This shot of the front of the Rainbow Mine Co. building provides one of the few substantial views I've seen of the taller rock that is South Rock's "camera-shy" neighbor.
"The Lone Ranger" — "The Legion of Old Timers"
The rarely seen taller rock looms behind a couple of henchmen lurking around the Rainbow Mine Co. in "The Lone Ranger" in 1949. That's perennial bad guy Lane Bradford on the right, with Sandy Sanders.
Kelley was a regular in early TV Westerns — on both sides of the law — before making his mark on popular culture in the 1960s as "Star Trek's" Dr. "Bones" McCoy.
"The Lone Ranger" — "Finders Keepers"
One of the Rainbow Mine Co.'s most readily identifiable features is the wide set of steps along the east side of the building's front deck area.
"State Department: File 649" (1949)
Those same steps help identify the Rainbow Mine Co. building in the spy movie "State Department: File 649," starring William Lundigan and Virginia Bruce. The Iverson Western street is made up to look like a small Chinese village in the film, from PRC spinoff Sigmund Neufeld Pictures.
"Night Raiders": Wall between the Rainbow Mine Co. and the Harness Maker
By 1952 the problem of old "Wee Willie Winkie" buildings sneaking into the shot appeared to be solved — at least between the Rainbow Mine Co. building, on the left, and the Harness Maker, on the right.
"The Lone Ranger" TV series: "Ghost Town Fury" (aired March 28, 1957)
The Rainbow Mine Co.'s trademark steps appear again in a shot from the final season of "The Lone Ranger" — the only season of the series that was shot in color. This shot offers a look at some of the rocks to the south and southwest of the town set, hinting at the proximity of the Western street to other widely used filming areas.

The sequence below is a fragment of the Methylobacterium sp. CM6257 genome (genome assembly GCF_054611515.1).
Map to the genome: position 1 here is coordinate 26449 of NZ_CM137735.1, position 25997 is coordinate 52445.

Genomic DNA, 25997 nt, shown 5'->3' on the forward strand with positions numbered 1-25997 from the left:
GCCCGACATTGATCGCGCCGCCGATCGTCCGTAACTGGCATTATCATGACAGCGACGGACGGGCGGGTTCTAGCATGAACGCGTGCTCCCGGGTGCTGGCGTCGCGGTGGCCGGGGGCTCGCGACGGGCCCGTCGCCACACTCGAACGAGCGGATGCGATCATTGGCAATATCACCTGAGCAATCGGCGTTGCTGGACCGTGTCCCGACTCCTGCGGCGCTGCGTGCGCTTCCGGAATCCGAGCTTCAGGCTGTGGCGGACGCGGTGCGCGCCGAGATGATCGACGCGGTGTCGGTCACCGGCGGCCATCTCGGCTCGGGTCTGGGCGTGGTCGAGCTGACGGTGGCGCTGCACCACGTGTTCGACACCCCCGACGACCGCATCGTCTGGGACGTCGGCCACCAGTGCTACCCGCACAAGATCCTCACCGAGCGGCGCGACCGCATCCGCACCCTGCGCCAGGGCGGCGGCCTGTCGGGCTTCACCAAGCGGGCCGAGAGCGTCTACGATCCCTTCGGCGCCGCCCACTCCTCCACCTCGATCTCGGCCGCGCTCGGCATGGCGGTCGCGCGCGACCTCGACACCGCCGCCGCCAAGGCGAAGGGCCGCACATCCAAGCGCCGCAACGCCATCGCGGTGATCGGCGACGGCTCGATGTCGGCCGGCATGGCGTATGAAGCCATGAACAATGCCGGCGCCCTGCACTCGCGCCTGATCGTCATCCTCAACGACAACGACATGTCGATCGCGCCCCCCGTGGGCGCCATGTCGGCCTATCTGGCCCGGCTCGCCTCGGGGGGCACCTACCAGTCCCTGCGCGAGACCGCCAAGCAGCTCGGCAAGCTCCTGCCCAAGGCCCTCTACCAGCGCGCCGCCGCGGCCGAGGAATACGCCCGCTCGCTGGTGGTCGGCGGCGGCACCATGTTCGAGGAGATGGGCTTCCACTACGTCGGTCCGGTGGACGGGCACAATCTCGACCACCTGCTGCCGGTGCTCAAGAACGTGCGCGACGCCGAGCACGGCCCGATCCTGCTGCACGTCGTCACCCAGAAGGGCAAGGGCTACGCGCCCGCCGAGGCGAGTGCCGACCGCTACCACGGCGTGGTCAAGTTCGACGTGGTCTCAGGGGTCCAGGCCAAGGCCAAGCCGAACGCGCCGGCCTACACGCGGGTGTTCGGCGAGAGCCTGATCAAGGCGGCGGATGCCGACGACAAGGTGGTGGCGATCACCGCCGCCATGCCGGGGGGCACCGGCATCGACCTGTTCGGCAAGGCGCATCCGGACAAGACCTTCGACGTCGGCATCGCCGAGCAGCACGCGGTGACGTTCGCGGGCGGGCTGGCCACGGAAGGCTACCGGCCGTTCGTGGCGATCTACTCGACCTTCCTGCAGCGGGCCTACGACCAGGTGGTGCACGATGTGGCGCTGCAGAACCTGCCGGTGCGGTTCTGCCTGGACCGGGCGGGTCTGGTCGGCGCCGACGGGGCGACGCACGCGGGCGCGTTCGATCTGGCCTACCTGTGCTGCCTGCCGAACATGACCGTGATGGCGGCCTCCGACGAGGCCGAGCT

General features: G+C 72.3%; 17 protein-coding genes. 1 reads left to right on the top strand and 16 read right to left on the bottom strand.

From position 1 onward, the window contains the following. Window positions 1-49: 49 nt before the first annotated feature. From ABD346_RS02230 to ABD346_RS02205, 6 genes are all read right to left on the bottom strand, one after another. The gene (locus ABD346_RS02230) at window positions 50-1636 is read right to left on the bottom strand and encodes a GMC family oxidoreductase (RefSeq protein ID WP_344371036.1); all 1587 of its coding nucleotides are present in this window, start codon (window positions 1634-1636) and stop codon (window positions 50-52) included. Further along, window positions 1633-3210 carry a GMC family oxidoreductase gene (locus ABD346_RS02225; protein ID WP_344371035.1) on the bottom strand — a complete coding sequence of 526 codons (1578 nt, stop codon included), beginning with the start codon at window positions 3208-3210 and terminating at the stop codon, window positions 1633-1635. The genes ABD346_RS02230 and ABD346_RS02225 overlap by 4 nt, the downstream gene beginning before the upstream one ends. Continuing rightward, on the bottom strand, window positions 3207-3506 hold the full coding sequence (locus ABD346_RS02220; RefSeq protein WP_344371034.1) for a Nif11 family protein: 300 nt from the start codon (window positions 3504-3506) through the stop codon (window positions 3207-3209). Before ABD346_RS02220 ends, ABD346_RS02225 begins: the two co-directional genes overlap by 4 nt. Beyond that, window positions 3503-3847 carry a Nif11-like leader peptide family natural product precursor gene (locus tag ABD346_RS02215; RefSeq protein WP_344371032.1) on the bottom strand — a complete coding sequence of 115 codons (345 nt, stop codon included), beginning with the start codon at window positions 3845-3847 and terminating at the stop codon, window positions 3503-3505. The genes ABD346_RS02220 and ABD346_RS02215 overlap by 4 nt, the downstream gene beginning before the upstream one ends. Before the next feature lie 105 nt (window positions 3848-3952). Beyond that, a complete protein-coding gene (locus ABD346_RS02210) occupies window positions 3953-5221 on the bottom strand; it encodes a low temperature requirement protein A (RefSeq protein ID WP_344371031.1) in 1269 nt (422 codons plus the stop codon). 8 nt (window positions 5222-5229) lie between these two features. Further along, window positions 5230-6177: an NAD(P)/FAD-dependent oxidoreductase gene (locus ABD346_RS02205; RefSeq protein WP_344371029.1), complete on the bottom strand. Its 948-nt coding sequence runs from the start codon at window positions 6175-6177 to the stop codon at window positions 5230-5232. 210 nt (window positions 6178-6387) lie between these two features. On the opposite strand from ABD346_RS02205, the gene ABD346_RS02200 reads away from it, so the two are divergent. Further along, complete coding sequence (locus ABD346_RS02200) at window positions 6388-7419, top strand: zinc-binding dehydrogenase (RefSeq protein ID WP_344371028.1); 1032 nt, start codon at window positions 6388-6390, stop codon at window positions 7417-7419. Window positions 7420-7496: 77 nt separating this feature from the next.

"The Iverson Movie Ranch Western street, one building at a time" is a series of posts on the movie and TV history of each of the major structures making up Iverson's town set, which stood from 1945 to 1957 and appeared in hundreds of productions.
To see all of the posts in the series on the Iverson Western street, please click on the following links:
Part I: Casa Grande
Part II: The Livery Stable
Part III: The Saloon
Part IV: The Hotel
Part V: The General Store
Part VI: The Barn
Part VII: The Sheriff's Office
Part VIII: The North and South Adobes
Part IX: The Lost Dutchman
Part X: The original north end of town
Part XI: The North and South Towers
Part XII: The Harness Maker
Part XIII: Rainbow Mine Co.
Part XIV: The Church/Schoolhouse
Part XV: The Corral Rocks Shack
Part XVI: The decline and fall of the Western street